Challenges in Training Artificial Intelligence to Process Medical Imaging Data
HOO-CHANG SHIN in his blog posted on Tuesday, November 1, 2016 shares his thoughts on “Challenges in Training Artificial Intelligence to Process Medical Imaging Data”
If an artificial intelligence (AI) system is to be trained to understand things and accurately diagnose medical figures, what will be the most effective information: is it a lot of general image data, or a small range of precise data?
System like Picture Archiving and Communication systems (PACS) could be used to create an AI system that will be able learn from radiology reports and images stored in PACS in order to generate evocative keywords of new images independently and index a broad number of images so that the researchers will be able search for images with specific characteristics, e.g. “images with brain tumor" or "magnetic resonance images of muscle.” Nevertheless, the objectives of the research are even more outstanding.
One of the main goals of the research is to create an AI system which can automatically diagnose disease from the data collected from patient scans, which is something that our proposed system could not do. And to address its limits, Metathesaurus (a medical semantic database of the Unified Medical Language System [UMLS]) and the RadLex radiology language database was used to detect disease-specific words that are used in radiology from the reports. A negation detection algorithm was employed to determine if each detected disease word is being mentioned positively (disease is present) or negatively (disease is absent) in the descriptions of the image. Then, the convolutional neural networks were trained deeply in order to detect the presence or absence of a disease in a given medical image.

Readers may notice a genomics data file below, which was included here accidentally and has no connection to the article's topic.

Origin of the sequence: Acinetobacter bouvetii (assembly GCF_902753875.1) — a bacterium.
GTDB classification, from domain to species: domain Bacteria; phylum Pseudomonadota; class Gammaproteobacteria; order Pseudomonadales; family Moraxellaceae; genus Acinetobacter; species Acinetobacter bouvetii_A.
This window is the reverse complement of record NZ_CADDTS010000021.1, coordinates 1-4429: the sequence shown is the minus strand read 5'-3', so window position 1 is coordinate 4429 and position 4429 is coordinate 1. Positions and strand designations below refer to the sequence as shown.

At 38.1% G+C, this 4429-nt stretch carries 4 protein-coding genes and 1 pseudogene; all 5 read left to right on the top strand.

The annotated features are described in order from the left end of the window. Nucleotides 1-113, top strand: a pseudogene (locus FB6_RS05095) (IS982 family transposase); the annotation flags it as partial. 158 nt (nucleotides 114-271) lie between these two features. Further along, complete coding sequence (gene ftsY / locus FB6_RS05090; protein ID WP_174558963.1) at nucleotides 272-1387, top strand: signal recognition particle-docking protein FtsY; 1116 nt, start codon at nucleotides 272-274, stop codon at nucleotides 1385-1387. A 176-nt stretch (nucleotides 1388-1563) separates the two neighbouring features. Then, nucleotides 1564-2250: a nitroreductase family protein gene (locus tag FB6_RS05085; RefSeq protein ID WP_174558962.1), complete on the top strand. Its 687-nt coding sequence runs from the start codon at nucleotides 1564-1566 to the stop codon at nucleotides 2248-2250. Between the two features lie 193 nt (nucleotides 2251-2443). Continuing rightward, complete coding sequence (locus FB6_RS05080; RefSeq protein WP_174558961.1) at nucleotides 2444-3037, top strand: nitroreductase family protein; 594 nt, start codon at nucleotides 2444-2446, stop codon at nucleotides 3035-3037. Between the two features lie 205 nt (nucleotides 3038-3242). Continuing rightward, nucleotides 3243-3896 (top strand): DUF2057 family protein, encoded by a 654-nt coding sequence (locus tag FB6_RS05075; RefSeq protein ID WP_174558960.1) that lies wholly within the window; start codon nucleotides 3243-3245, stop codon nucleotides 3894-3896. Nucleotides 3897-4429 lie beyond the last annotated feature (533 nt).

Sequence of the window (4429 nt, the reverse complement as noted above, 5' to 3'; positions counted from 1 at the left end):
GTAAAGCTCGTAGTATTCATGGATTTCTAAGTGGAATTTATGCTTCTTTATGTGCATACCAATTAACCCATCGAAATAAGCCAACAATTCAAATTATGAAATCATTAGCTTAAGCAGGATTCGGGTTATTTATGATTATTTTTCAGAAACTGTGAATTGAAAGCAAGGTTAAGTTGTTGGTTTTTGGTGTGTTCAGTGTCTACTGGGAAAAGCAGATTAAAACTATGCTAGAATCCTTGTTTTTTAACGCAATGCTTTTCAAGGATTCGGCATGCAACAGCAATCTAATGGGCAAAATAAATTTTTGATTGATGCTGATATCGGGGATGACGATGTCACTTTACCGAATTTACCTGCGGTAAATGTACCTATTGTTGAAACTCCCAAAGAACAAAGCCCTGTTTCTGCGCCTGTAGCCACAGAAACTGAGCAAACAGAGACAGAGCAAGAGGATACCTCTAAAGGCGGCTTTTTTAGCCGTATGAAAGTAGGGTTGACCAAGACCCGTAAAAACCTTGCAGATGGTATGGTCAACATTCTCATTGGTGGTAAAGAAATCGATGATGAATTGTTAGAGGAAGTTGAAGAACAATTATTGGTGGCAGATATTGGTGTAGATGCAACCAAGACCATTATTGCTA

As it has been made known that the AI system is able to detect the presence or absence of a disease in a specific image, which is a supplement to AI generated keywords towards the diagnostic purpose. 2 different challenges were encountered.
Challenge 1: Based on the Reports written by different doctors which varies widely, and multiple terminologies used in order to describe the same type of disease. Matching the description variables to a single disease type and training an AI to understand them is a challenging event. To train the AI for more precision in disease detection result, 10% of the entire data that was available was used in the PACS. The description variability could have ignored by aiming to generate approximate keywords which describes each image, but then in the process of being specific in text mining process, about 90% of the available data was filtered out.
Challenge 2: Doctors sometimes uses indefinite ways to describing a particular disease. "Possibility of an infection abscess," "not obviously cysts," or "possibly due to cyst" are descriptors that are commonly used by doctors in other to advance investigation. It is more challenging to develop any concrete findings from unclear text descriptions, without examining such images manually
However, it is always desirable to have more data available when building a Machine Learning System (MLS), so that it can generalize the data better beyond the sample it has grasped during the training set.
There have been interesting questions as regarding the trade-offs in building an artificial intelligence that can understand medical data: Do we have to go wide and be less specific with the data used during training, or we should go small and be more specific with the data used during training?